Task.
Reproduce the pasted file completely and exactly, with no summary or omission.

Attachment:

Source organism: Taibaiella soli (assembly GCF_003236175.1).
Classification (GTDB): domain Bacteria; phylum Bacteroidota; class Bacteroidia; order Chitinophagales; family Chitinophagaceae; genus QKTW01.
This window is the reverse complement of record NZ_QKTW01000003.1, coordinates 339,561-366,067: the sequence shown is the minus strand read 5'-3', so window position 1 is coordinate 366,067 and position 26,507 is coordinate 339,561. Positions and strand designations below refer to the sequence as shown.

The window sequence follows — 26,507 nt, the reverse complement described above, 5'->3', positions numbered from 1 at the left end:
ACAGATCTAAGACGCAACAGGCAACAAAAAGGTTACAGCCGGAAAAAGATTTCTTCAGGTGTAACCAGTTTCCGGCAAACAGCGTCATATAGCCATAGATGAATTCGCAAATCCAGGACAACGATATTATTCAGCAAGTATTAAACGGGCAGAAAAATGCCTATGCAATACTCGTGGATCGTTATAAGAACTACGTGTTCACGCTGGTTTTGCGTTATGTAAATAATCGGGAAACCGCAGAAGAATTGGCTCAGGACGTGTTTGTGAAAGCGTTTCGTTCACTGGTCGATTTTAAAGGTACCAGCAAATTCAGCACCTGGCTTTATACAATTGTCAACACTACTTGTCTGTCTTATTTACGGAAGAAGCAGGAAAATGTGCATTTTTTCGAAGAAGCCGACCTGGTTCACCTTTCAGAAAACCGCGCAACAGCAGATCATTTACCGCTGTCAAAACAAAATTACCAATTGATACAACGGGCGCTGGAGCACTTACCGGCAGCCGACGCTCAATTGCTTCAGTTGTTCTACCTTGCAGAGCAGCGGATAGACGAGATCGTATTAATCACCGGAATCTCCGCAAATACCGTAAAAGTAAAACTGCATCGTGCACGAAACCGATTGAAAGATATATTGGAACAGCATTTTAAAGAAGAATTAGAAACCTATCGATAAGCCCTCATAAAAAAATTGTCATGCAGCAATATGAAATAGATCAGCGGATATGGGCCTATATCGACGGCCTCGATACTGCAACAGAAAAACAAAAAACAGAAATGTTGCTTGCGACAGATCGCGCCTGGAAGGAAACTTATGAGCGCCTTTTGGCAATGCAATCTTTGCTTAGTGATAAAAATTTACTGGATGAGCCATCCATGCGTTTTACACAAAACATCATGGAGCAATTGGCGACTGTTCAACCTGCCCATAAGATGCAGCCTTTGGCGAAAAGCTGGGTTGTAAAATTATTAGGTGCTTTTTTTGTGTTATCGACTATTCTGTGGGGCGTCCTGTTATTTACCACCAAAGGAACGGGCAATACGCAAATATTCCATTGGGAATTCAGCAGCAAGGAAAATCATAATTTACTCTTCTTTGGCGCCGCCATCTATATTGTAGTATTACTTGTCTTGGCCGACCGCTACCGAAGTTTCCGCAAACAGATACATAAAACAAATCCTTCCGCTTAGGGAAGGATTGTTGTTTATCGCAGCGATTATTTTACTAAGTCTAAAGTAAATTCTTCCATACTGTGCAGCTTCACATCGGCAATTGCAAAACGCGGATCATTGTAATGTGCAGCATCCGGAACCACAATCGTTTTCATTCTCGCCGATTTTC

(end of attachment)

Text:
Source organism: Taibaiella soli (assembly GCF_003236175.1).
Classification (GTDB): domain Bacteria; phylum Bacteroidota; class Bacteroidia; order Chitinophagales; family Chitinophagaceae; genus QKTW01.
This window is the reverse complement of record NZ_QKTW01000003.1, coordinates 339,561-366,067: the sequence shown is the minus strand read 5'-3', so window position 1 is coordinate 366,067 and position 26,507 is coordinate 339,561. Positions and strand designations below refer to the sequence as shown.

The window sequence follows — 26,507 nt, the reverse complement described above, 5'->3', positions numbered from 1 at the left end:
ACAGATCTAAGACGCAACAGGCAACAAAAAGGTTACAGCCGGAAAAAGATTTCTTCAGGTGTAACCAGTTTCCGGCAAACAGCGTCATATAGCCATAGATGAATTCGCAAATCCAGGACAACGATATTATTCAGCAAGTATTAAACGGGCAGAAAAATGCCTATGCAATACTCGTGGATCGTTATAAGAACTACGTGTTCACGCTGGTTTTGCGTTATGTAAATAATCGGGAAACCGCAGAAGAATTGGCTCAGGACGTGTTTGTGAAAGCGTTTCGTTCACTGGTCGATTTTAAAGGTACCAGCAAATTCAGCACCTGGCTTTATACAATTGTCAACACTACTTGTCTGTCTTATTTACGGAAGAAGCAGGAAAATGTGCATTTTTTCGAAGAAGCCGACCTGGTTCACCTTTCAGAAAACCGCGCAACAGCAGATCATTTACCGCTGTCAAAACAAAATTACCAATTGATACAACGGGCGCTGGAGCACTTACCGGCAGCCGACGCTCAATTGCTTCAGTTGTTCTACCTTGCAGAGCAGCGGATAGACGAGATCGTATTAATCACCGGAATCTCCGCAAATACCGTAAAAGTAAAACTGCATCGTGCACGAAACCGATTGAAAGATATATTGGAACAGCATTTTAAAGAAGAATTAGAAACCTATCGATAAGCCCTCATAAAAAAATTGTCATGCAGCAATATGAAATAGATCAGCGGATATGGGCCTATATCGACGGCCTCGATACTGCAACAGAAAAACAAAAAACAGAAATGTTGCTTGCGACAGATCGCGCCTGGAAGGAAACTTATGAGCGCCTTTTGGCAATGCAATCTTTGCTTAGTGATAAAAATTTACTGGATGAGCCATCCATGCGTTTTACACAAAACATCATGGAGCAATTGGCGACTGTTCAACCTGCCCATAAGATGCAGCCTTTGGCGAAAAGCTGGGTTGTAAAATTATTAGGTGCTTTTTTTGTGTTATCGACTATTCTGTGGGGCGTCCTGTTATTTACCACCAAAGGAACGGGCAATACGCAAATATTCCATTGGGAATTCAGCAGCAAGGAAAATCATAATTTACTCTTCTTTGGCGCCGCCATCTATATTGTAGTATTACTTGTCTTGGCCGACCGCTACCGAAGTTTCCGCAAACAGATACATAAAACAAATCCTTCCGCTTAGGGAAGGATTGTTGTTTATCGCAGCGATTATTTTACTAAGTCTAAAGTAAATTCTTCCATACTGTGCAGCTTCACATCGGCAATTGCAAAACGCGGATCATTGTAATGTGCAGCATCCGGAACCACAATCGTTTTCATTCTCGCCGATTTTC